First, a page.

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Buchalter

Efrat M. Cogan

Efrat M. Cogan

Of Counsel

Expertise

  • Products Liability Law
  • Appellate Law
  • Litigation
  • Real Estate

WSG Practice Industries

Activity

Buchalter
California, U.S.A.

Profile

Efrat M. Cogan is certified as an Appellate Specialist by the California State Bar of Legal Specialization. As detailed below, she has handled appeals before a variety of courts and on a wide range of subjects, including land use, real estate disputes, probate matters, sports law, commercial law, products liability and employment law.

In addition to appellate work, Ms. Cogan’s practice involves litigation in various areas, including the following:  land use disputes, real estate litigation, including construction litigation, nuisance litigation, and easement litigation.  Having previously represented both municipalities and developers, she has experience in governmental and constitutional law.  She also has experience with commercial litigation, sports law, copyright litigation and class action litigation.

Ms. Cogan has written “Executive Nonacquiescence: Problems of Statutory Interpretation and Separation of Powers,” 60 Southern California Law Review 1143, 1987. She has contributed to the California Municipal Law Handbook, published by the California League of Cities, and has co-authored “The ‘Empire’ Strikes Back: Effective Use of the False Claims Act” (2005).  She has written articles for the Business Law News relating to unfair competition claims, and health law.

Ms. Cogan has been selected by Super Lawyer Magazine as one of Southern California’s Super Lawyers from 2004-2006 and 2008-2021 and was included in “Top 50 Women in Law” of Southern California. She was also recognized by Super Lawyer Magazine as a Southern California Super Lawyer, Corporate Counsel Edition from 2009 to 2010. Ms. Cogan currently serves on the California State Bar’s Advisory Commission.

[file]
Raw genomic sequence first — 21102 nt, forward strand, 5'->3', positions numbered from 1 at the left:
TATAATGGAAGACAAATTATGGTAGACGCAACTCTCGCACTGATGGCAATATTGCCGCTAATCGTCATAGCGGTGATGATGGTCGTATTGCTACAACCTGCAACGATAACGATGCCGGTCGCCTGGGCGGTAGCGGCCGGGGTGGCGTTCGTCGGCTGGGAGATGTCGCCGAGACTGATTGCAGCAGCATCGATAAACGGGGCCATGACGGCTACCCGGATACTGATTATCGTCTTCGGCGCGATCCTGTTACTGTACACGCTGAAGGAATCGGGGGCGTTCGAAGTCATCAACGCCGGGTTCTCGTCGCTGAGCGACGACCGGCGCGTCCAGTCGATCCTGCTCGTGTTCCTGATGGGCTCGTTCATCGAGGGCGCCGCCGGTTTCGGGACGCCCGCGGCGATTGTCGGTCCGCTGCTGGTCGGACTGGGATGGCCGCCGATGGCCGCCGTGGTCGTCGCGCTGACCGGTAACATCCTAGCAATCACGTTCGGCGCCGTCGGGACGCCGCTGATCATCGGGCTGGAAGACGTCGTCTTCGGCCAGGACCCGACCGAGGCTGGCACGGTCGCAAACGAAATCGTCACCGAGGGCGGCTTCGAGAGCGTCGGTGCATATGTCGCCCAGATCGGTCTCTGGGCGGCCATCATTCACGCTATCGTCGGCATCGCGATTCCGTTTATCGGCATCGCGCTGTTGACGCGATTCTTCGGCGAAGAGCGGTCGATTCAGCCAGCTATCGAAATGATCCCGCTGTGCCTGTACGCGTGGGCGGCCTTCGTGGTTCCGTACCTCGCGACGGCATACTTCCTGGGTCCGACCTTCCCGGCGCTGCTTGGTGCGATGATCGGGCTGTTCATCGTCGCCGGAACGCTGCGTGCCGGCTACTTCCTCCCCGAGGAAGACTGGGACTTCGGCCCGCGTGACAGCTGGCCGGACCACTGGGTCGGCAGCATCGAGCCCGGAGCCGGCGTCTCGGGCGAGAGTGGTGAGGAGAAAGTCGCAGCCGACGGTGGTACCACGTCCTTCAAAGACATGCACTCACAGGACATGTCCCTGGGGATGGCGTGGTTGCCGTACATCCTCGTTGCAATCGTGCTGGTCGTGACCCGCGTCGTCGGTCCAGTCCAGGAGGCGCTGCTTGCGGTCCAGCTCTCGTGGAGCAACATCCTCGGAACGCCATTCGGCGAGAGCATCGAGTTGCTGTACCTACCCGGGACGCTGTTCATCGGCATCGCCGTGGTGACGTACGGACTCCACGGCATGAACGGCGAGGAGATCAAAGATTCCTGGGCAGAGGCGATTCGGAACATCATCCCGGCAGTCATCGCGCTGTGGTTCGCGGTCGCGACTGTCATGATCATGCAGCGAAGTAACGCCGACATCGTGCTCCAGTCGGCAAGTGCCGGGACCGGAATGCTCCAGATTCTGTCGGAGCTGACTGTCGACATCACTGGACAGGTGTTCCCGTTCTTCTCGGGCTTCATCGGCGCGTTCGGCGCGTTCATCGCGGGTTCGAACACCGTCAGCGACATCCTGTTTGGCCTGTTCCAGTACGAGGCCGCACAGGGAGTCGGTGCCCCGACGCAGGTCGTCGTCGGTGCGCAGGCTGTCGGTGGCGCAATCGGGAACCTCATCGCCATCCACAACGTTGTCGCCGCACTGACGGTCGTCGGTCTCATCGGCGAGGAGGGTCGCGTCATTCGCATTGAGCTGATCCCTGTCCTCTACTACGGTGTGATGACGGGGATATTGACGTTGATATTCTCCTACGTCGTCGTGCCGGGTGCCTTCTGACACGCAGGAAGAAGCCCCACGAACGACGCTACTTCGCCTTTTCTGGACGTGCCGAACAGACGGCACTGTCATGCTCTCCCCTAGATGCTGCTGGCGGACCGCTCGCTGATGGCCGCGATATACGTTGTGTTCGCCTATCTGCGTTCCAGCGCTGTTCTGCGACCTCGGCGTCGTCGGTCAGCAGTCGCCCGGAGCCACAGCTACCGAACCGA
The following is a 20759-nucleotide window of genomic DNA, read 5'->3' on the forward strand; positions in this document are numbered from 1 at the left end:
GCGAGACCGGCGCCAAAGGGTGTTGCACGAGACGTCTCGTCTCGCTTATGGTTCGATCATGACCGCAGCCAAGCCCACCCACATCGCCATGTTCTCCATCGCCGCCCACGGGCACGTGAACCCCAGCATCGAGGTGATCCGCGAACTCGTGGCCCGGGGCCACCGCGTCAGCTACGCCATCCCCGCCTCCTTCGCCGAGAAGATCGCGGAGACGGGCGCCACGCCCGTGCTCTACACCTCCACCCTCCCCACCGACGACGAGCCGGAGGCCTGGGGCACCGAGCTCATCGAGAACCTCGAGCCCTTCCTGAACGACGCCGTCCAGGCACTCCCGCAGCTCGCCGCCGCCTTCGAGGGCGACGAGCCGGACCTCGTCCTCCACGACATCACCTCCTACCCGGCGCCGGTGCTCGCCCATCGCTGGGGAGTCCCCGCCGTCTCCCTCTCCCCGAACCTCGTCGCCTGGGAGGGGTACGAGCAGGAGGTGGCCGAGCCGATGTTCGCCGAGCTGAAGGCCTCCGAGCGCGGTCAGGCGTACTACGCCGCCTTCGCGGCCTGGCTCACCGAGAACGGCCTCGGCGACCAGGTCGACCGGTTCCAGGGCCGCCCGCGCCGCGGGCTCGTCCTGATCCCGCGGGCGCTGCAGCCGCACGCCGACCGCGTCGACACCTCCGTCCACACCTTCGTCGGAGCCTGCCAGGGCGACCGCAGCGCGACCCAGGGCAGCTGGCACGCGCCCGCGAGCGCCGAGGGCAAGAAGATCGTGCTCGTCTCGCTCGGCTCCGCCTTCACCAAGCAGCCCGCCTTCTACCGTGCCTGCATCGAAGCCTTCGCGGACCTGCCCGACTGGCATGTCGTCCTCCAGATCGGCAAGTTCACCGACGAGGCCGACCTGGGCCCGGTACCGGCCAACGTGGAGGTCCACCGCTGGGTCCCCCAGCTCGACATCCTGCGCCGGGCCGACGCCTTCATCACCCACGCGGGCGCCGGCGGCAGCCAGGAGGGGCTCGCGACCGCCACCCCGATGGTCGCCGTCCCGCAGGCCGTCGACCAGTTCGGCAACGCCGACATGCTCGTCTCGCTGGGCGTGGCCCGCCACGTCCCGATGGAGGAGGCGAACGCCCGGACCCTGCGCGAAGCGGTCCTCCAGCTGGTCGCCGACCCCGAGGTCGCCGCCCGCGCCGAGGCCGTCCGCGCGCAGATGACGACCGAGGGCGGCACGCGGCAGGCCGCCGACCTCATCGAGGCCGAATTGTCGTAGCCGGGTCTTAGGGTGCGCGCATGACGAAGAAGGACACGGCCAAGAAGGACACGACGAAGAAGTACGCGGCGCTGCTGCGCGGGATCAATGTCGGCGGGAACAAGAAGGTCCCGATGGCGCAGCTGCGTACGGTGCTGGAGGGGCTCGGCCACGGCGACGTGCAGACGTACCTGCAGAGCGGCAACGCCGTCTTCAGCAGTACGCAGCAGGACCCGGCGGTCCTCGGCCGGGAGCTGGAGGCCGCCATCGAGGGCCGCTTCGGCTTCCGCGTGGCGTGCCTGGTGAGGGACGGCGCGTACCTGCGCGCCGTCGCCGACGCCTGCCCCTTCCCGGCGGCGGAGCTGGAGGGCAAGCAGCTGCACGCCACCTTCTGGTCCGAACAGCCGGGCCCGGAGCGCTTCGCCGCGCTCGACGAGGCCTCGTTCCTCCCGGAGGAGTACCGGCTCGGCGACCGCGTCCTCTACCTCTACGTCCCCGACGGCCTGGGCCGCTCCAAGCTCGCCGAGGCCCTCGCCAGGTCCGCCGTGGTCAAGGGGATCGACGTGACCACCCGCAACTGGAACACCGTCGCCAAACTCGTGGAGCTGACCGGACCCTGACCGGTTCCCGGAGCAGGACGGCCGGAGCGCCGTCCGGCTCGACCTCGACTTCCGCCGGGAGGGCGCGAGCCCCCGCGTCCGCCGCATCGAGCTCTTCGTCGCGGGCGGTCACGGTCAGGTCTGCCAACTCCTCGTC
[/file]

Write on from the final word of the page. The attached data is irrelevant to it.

Bar Admissions

  • California

Education

  • USC Gould School of Law
  • University of California, Los Angeles
Areas of Practice

Appellate Law | Litigation | Products Liability Law | Real Estate

Professional Career

Significant Accomplishments

9th Circuit

Ochoa v. Housing Authority (2002) (unpubl.) Affirming dismissal of Federal §1983 and RICO claims and award of Rule 11 sanctions against counsel.

California Supreme Court

Saeizler v. Advanced Group 200 (2001) 25 Ca.4th 763

Fairmont Ins. Co. v. Sup. Ct. (2000) 22 Cal.4th 245

City of West Hollywood v. Beverly Towers, Inc. (1991) 52 Cal.3d 1184

Court of Appeal

Wimsatt v. Superior Court (2007) 152 Cal.App.4th 137

Williams v. Housing Authority (2004) 121 Cal.App.4th 708

Van Wagner Communications, Inc. v. City of Los Angeles (2000) 84 Cal.App.4th 499

Cawdry v. City of Redondo Beach (1993) 15 Cal.App.4th 1212

Abramson v. City of West Hollywood (1992) 7 Cal.App.4th 1121

Getz v. City of West Hollywood (1991) 233 Cal.App.3d 625

B.C.X. International, Inc., USA v. Y-III Holdings, Inc. (unpubl), affirming judgment and sanctions award

Buccat v. Anaheim Gen. Hosp. (2004) (unpubl.) Affirming dismissal of wrongful termination action.

Jordan Downs Resident Mgmt. Corp. v. Childs (2002) (unpubl.) Affirming grant of anti-SLAPP motion to strike complaint.

Hacienda Pools, Inc. v. Anthony/Sylvan Pools (2001) (unpubl.) Affirming summary judgment on anti-trust action.


Articles

Buchalter COVID-19 Client Alert: San Francisco Moves to Lowest COVID Tier in California, Begins Process of Reopening Non-Essential Offices; Other Bay Area Counties Slower to Follow
Buchalter, November 2020

On October 20, 2020, San Francisco County was upgraded to the “minimal” tier within the California COVID-19 tracking system, meaning it has the fewest restrictions on reopening all businesses as promulgated by the State of California. In order to qualify for the “minimal” tier, a county must have an infection rate of less than one daily new positive COVID case per 100,000 residents and have a positive test rate of less than 2% for two consecutive weeks...

Additional Articles

  • New Labor Code Section Prevents Employers from Using Out-of-State Choice of Laws Provisions in Contracts with California Employees
  • O’Neil v. Crane: The Supreme Court’s Most Recent Pronouncement Concerning if and When a Manufacturer is Liable for Components Used in or in Connection with its Product


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